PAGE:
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Sunday, April 21, 2013

Mugnano del Cardinale, Italy - The Shrine of St. Philomena

One of my favorite places we visited in Italy was the International Shrine of St. Philomena in Mugnano del Cardinale, Italy.  Mugnano is a tiny town located about 30 minutes outside of Naples.  We had quite a difficult time finding it, but it was well worth it.

This little town boasts a population of 4900 people.  It is very quaint and charming.  I had the chance to speak with several locals during my visit.  They were quite friendly and welcoming.  Crime is extremely rare in this area.  People leave their doors unlocked and kids can play outside without fear of being harmed.  It's that kind of place.  When we first arrived, it was on a Sunday, so many places in town were closed.  Several men from the area played card games outside of the community center located near the Shrine.  I enjoyed listening to their lively (Italian) conversation and watching their animated gestures and facial expressions.  Although I don't understand much Italian, I had a good idea of what was happening during their game.  They were quite entertaining.  I had a chance to wander around town before Mass and dinner and enjoyed finding my way around the little winding roads that make up this little town.

The Shrine itself is quite beautiful.  St. Philomena's remains are housed here; they were discovered in the catacombs of St. Priscilla in Rome in 1802, and moved here by in 1805 by an Italian priest.  Many miracles have been attributed to St. Philomena, who is known as the "saint of the impossible".  The shrine has on display numerous pictures and statues of the saint; they also have a wonderful little gift shop housed at the location.  Monsignor Giovanni Braschi presides over the shrine.  He is very kind and welcoming to visitors and he made us feel totally at home there.

We stayed the evening at the sanctuary and were served delicious homemade Italian meals made by church parishioners for dinner and breakfast.  As we were leaving the sanctuary, we witnessed the beginning of an Italian wedding ceremony.  It was such a beautiful occasion.  The church bells chimed loudly and could be heard blocks away. Ave Maria was also played from the loudspeaker of the church.   Local townspeople came out of their homes to view the arrival of the bride and her wedding party.  I was completely in awe of how the townspeople came together to acknowledge the wedding of the bride and groom.  This is truly the small town atmosphere one thinks of when they envision life in a small town.  I can't wait to go back.

Friday, April 19, 2013

Visiting the Vatican

As a life long Catholic, one of the places I absolutely had to visit while in Rome was the Vatican.  The Vatican itself is gorgeous.  It's huge, it's overwhelming, it's a "must see" kind of place.  My only regret during this portion of the trip is that I wore fashionable sandals instead of comfortable walking shoes at this time.  Never again.  The next time I go to Italy, tennis shoes will be the only shoes I take with me.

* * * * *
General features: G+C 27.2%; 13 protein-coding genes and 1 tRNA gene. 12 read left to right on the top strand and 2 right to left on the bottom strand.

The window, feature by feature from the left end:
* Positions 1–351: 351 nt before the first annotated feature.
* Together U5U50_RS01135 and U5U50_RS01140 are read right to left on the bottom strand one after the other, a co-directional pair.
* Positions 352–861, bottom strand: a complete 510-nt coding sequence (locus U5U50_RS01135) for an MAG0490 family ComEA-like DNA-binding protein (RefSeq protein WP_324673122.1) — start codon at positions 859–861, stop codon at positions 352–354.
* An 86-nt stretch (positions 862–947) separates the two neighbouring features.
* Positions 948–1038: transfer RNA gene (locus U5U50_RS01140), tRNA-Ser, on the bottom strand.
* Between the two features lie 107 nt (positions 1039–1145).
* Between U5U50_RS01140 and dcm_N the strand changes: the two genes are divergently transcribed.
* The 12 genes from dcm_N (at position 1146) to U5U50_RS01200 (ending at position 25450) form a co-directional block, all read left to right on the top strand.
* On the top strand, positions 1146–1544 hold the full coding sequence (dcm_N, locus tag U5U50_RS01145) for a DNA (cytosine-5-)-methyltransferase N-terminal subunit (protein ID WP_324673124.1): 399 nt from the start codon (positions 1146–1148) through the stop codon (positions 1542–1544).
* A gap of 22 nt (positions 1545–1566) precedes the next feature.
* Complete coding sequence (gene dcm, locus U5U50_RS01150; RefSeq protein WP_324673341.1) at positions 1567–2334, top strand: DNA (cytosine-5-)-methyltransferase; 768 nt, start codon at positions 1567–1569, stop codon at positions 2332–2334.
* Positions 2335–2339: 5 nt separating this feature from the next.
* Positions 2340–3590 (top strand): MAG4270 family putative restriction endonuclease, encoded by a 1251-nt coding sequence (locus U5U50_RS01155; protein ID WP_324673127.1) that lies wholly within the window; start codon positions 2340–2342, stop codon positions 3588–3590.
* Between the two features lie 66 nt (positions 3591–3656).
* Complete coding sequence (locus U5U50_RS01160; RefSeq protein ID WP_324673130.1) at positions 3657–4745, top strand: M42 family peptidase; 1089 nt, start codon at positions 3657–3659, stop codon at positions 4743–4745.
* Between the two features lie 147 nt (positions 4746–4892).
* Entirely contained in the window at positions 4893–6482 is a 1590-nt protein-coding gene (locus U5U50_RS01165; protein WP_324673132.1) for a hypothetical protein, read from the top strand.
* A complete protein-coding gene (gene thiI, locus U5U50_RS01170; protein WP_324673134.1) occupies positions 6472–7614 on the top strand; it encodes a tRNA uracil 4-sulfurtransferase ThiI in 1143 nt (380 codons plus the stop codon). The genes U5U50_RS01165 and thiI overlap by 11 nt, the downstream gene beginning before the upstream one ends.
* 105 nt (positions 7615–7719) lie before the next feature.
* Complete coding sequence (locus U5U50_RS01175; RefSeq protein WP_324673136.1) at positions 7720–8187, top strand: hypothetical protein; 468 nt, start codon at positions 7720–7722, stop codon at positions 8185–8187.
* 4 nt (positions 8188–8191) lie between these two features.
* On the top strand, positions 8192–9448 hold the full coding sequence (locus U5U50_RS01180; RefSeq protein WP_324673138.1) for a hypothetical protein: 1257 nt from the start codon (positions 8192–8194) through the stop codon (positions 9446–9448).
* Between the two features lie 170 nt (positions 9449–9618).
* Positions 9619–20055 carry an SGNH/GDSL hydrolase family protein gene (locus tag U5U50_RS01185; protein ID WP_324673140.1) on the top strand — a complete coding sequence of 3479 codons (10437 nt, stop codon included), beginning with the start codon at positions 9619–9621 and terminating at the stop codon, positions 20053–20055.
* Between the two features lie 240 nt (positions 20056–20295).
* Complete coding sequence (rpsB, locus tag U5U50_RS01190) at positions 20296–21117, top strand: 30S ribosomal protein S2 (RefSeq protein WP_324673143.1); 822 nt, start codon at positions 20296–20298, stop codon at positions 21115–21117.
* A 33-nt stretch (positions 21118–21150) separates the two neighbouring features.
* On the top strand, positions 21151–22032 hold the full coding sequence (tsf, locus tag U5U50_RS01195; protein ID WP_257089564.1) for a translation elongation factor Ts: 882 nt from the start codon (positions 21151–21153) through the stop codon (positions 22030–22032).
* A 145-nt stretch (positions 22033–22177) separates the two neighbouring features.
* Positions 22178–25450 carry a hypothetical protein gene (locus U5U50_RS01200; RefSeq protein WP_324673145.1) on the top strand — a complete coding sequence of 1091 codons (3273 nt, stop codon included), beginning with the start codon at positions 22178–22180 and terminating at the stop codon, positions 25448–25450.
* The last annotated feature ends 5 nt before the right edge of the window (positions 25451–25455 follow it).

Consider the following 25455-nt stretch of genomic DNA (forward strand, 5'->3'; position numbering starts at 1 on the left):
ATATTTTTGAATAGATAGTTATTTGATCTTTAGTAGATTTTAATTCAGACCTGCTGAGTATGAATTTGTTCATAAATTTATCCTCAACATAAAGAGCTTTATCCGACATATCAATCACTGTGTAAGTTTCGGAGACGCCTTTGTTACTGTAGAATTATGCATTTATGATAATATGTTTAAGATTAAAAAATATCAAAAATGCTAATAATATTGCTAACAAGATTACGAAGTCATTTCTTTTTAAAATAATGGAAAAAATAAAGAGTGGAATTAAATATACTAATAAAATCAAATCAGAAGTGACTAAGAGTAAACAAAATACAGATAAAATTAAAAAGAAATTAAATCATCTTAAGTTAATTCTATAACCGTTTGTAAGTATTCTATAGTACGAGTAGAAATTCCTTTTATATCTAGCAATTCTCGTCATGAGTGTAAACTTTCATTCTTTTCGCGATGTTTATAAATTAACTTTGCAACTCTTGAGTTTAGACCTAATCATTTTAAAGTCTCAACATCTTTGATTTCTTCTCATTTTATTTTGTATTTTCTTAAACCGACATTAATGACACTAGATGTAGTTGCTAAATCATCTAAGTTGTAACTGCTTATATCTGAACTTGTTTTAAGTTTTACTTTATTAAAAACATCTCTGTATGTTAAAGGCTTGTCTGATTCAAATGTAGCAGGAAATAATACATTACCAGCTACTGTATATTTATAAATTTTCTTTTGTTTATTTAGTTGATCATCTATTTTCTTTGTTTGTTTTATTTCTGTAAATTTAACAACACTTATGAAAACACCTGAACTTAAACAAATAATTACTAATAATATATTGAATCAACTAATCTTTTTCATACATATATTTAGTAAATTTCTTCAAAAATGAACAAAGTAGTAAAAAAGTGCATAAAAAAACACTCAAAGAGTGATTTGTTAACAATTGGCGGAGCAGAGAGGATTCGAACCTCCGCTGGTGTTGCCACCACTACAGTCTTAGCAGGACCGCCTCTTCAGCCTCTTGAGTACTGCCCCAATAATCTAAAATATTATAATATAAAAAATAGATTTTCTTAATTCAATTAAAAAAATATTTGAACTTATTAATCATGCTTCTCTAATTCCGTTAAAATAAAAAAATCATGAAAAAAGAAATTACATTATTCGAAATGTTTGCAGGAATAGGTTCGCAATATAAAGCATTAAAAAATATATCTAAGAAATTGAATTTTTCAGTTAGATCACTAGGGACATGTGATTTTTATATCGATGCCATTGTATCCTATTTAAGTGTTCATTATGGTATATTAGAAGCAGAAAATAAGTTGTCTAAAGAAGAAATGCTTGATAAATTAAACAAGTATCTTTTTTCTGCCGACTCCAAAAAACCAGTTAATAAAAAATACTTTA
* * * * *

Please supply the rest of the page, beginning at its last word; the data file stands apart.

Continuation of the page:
Not to worry - I ended up buying some New Balance tennis shoes while shopping in Naples.  What a relief to my poor aching feet!

Anyway, while at the Vatican, one of the highlights of this tour was being able to visit the tomb of Pope John Paul II.  I've adored this man for a long time and was very sad when he passed away.  This is an image of the area where his tomb lies at the Vatican.  A very large picture of St. Sebastian is displayed over the grave.

Other things I found interesting on display at the Vatican was the display of rings from past Popes and the sarcophagus' of Popes from days long past (located in the Vatican Grottoes).

And, of course, there is so much beautiful artwork and statuary to be seen everywhere in the Vatican.  Here are some of the statues that stood out to me:

And let's not forget the winding stairs:
When exiting the Vatican tours, we passed a wonderful little gift shop run by a group of nuns.  They sell all sorts of unique jewelry, tapestries, statues and other collectible and souvenir items.  We purchased several items during our visit.
Outside of the Vatican, there are tons (and I mean tons) of vendors hawking their goods and touristy-style items.  Many of the items are cheap, made-in-Asia items that you can find anywhere in most souvenir shops in Rome.  However, there was a nifty little magnet of David I just couldn't resist; it is now hanging proudly on my refrigerator door:
 Next up:  Our visit to the little town of Mugnano de Cardinale where we visited the Shrine of St. Philomena, and Naples.  Stay tuned...

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